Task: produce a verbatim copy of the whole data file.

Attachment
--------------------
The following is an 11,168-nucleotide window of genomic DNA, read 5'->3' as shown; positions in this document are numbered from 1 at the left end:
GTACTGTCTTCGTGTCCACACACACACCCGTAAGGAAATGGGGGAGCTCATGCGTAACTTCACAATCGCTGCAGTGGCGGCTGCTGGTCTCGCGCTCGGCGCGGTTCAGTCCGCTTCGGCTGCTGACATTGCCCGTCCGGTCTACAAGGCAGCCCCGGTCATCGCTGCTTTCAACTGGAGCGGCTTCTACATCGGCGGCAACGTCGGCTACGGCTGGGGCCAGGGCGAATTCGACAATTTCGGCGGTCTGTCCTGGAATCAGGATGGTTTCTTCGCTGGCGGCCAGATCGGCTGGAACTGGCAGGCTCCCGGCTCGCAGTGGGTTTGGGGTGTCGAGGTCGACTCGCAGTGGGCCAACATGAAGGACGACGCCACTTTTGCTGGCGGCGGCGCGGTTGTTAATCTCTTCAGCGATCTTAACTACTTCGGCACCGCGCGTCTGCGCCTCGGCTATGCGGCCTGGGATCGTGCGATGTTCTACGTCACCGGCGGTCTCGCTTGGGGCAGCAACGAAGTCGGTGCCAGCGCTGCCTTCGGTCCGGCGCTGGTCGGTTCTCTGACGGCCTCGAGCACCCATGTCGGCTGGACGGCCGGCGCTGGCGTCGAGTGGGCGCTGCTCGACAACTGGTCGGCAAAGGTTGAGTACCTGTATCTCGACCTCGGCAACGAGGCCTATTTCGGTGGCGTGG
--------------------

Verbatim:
The following is an 11,168-nucleotide window of genomic DNA, read 5'->3' as shown; positions in this document are numbered from 1 at the left end:
GTACTGTCTTCGTGTCCACACACACACCCGTAAGGAAATGGGGGAGCTCATGCGTAACTTCACAATCGCTGCAGTGGCGGCTGCTGGTCTCGCGCTCGGCGCGGTTCAGTCCGCTTCGGCTGCTGACATTGCCCGTCCGGTCTACAAGGCAGCCCCGGTCATCGCTGCTTTCAACTGGAGCGGCTTCTACATCGGCGGCAACGTCGGCTACGGCTGGGGCCAGGGCGAATTCGACAATTTCGGCGGTCTGTCCTGGAATCAGGATGGTTTCTTCGCTGGCGGCCAGATCGGCTGGAACTGGCAGGCTCCCGGCTCGCAGTGGGTTTGGGGTGTCGAGGTCGACTCGCAGTGGGCCAACATGAAGGACGACGCCACTTTTGCTGGCGGCGGCGCGGTTGTTAATCTCTTCAGCGATCTTAACTACTTCGGCACCGCGCGTCTGCGCCTCGGCTATGCGGCCTGGGATCGTGCGATGTTCTACGTCACCGGCGGTCTCGCTTGGGGCAGCAACGAAGTCGGTGCCAGCGCTGCCTTCGGTCCGGCGCTGGTCGGTTCTCTGACGGCCTCGAGCACCCATGTCGGCTGGACGGCCGGCGCTGGCGTCGAGTGGGCGCTGCTCGACAACTGGTCGGCAAAGGTTGAGTACCTGTATCTCGACCTCGGCAACGAGGCCTATTTCGGTGGCGTGG